By Erik Wasson
Millions of American food stamp recipients saw their benefits cut on Friday as a scheduled across-the-board reduction was allowed to go into effect.
Both the House and Senate were out of town as the nation went over the so-called “food stamp cliff.”
The cut to the benefits of an estimated 47 million recipients came as a result of the Nov. 1 expiration of provisions in the 2009 Obama stimulus law that temporarily boosted benefits.
Food stamps are being cut by $5 billion this year and a total of $11 billion over the next three years.
An individual receiving the maximum monthly benefits of $189 under the Supplemental Nutrition Assistance Program (SNAP) will see an $11 cut while a family of four will see $36 taken out of their monthly benefits. Under the Agriculture Department's often-criticized method for calculating food costs, this means 20 fewer meals for that family this month.
The NAACP denounced Congress Friday for failing to avert the benefit cuts.
"Our elected officials have dropped the ball during a time when too many American families are still suffering from high rates of unemployment and increased homelessness. It is deplorable that in this day and age some politicians are unwilling to take care of their fellow citizens in need," said NAACP Interim President Lorraine Miller.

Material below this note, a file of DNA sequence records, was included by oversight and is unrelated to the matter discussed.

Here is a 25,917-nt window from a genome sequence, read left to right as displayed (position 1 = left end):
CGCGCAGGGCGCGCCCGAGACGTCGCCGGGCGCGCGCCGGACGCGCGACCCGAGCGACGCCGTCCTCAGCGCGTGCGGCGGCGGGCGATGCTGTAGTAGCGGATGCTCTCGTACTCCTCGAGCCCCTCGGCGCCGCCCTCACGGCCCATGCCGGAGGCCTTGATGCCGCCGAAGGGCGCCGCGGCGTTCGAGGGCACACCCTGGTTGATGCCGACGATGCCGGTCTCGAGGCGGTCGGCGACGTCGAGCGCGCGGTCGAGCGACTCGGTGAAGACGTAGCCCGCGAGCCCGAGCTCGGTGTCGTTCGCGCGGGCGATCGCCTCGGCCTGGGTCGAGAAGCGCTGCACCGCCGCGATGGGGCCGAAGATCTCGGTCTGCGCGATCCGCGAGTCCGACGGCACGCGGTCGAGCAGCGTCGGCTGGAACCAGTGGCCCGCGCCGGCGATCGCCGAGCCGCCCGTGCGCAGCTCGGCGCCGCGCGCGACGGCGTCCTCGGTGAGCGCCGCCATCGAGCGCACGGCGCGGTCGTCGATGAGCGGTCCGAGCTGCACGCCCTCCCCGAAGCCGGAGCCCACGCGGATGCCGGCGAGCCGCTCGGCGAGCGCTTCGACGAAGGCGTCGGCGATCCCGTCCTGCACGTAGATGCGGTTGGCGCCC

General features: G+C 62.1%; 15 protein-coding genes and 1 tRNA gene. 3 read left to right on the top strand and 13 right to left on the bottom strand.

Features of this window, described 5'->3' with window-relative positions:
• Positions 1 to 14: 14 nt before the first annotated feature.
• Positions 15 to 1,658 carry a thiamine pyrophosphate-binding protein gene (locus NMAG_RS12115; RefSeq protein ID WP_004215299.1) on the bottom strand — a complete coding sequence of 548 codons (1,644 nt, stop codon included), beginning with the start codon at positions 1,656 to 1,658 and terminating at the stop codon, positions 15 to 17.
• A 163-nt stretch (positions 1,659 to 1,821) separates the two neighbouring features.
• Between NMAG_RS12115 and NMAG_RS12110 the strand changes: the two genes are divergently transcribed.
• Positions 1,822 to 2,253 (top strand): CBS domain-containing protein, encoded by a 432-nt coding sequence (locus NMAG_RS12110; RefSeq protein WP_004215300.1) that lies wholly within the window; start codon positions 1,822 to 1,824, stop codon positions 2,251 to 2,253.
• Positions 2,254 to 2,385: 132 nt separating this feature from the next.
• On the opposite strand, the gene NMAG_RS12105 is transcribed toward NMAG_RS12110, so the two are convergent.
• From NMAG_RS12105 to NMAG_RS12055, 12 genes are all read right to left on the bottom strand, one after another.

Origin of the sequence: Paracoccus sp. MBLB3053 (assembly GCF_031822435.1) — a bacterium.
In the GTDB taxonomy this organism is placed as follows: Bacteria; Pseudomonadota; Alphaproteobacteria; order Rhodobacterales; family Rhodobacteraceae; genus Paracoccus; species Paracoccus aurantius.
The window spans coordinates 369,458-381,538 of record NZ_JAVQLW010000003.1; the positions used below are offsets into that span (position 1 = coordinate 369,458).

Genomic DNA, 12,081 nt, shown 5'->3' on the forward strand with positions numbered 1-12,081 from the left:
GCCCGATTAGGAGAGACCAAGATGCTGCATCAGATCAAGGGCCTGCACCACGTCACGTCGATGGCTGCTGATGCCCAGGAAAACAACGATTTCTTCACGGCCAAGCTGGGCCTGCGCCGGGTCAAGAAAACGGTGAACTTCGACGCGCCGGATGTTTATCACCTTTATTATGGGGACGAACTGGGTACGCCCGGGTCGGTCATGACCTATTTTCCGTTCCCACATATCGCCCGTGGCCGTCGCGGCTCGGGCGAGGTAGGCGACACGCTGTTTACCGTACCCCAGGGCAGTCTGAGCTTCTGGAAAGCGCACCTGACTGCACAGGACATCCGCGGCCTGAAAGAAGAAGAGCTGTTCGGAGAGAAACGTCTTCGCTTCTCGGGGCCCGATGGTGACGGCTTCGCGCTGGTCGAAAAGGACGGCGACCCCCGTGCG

Some House Democrats have proposed a one-year extension of the increased benefits, but that separate law appears to have no chance of passage. Instead, some compromise might be found in farm bill negotiations.
Congressional Black Caucus Chairwoman Marcia Fudge (D-Ohio), who serves on the farm bill conference committee, vowed to try to reverse the cuts in the farm bill talks.
“I have heard from families who struggle to put food on the table at the end of each month because of insufficient SNAP benefits,” she said in a statement
“I dread the reality they will face next month when their food runs out even sooner because of this automatic cut. As we discuss the Farm Bill, I will speak for these families and hope to negotiate a better outcome for them.”
The House-passed farm bill has $39 billion in food stamp cuts on top of those already going into effect on Friday, while the Senate-passed version has $4.5 billion.
House Agriculture Committee Chairman Frank Lucas (R-Okla.) on Wednesday held out the possibility that some of the across-the-board cuts could be reversed in exchange for keeping other types of cuts suggested in the House farm bill.
The House bill aims to focus some cuts on able-bodied adults rather than affecting seniors and children, such as by preventing states from waiving work requirements.
Lucas noted that the expiration of the enhanced food stamp benefits came because Democrats, when they were in the majority in 2010, used money from the program to pay for first lady Michelle Obama's anti-obesity efforts.
In addition to arguing over the size of food stamp cuts, farm bill conferees are arguing over how long the program should be extended. The House bill extends the food stamp program for three years and farm subsidies for five, effectively severing the connection between the two parts of the farm bill. Senate Democrats want a five-year extension of both parts.
— This story was updated at 1:04 p.m.